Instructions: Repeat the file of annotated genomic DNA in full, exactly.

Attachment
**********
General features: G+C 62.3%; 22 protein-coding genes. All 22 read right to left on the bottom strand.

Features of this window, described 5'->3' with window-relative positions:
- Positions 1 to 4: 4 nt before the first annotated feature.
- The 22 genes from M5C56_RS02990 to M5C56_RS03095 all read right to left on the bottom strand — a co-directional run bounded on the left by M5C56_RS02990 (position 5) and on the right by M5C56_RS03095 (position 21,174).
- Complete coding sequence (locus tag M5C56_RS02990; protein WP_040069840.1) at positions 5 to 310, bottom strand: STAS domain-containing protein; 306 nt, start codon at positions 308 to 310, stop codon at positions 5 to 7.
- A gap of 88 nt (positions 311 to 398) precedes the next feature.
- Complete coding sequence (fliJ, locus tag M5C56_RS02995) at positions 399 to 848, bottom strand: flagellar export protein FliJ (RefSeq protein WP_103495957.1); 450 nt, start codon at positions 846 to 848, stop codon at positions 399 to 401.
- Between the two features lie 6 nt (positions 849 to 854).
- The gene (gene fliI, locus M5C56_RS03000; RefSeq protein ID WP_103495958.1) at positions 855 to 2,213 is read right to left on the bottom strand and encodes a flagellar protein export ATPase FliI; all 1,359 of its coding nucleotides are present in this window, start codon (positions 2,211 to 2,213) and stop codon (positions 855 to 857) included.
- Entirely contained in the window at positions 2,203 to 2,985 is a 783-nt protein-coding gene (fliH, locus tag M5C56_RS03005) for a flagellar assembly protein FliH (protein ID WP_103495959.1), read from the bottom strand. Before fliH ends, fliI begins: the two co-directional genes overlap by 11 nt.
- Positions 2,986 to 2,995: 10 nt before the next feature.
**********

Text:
General features: G+C 62.3%; 22 protein-coding genes. All 22 read right to left on the bottom strand.

Features of this window, described 5'->3' with window-relative positions:
- Positions 1 to 4: 4 nt before the first annotated feature.
- The 22 genes from M5C56_RS02990 to M5C56_RS03095 all read right to left on the bottom strand — a co-directional run bounded on the left by M5C56_RS02990 (position 5) and on the right by M5C56_RS03095 (position 21,174).
- Complete coding sequence (locus tag M5C56_RS02990; protein WP_040069840.1) at positions 5 to 310, bottom strand: STAS domain-containing protein; 306 nt, start codon at positions 308 to 310, stop codon at positions 5 to 7.
- A gap of 88 nt (positions 311 to 398) precedes the next feature.
- Complete coding sequence (fliJ, locus tag M5C56_RS02995) at positions 399 to 848, bottom strand: flagellar export protein FliJ (RefSeq protein WP_103495957.1); 450 nt, start codon at positions 846 to 848, stop codon at positions 399 to 401.
- Between the two features lie 6 nt (positions 849 to 854).
- The gene (gene fliI, locus M5C56_RS03000; RefSeq protein ID WP_103495958.1) at positions 855 to 2,213 is read right to left on the bottom strand and encodes a flagellar protein export ATPase FliI; all 1,359 of its coding nucleotides are present in this window, start codon (positions 2,211 to 2,213) and stop codon (positions 855 to 857) included.
- Entirely contained in the window at positions 2,203 to 2,985 is a 783-nt protein-coding gene (fliH, locus tag M5C56_RS03005) for a flagellar assembly protein FliH (protein ID WP_103495959.1), read from the bottom strand. Before fliH ends, fliI begins: the two co-directional genes overlap by 11 nt.
- Positions 2,986 to 2,995: 10 nt before the next feature.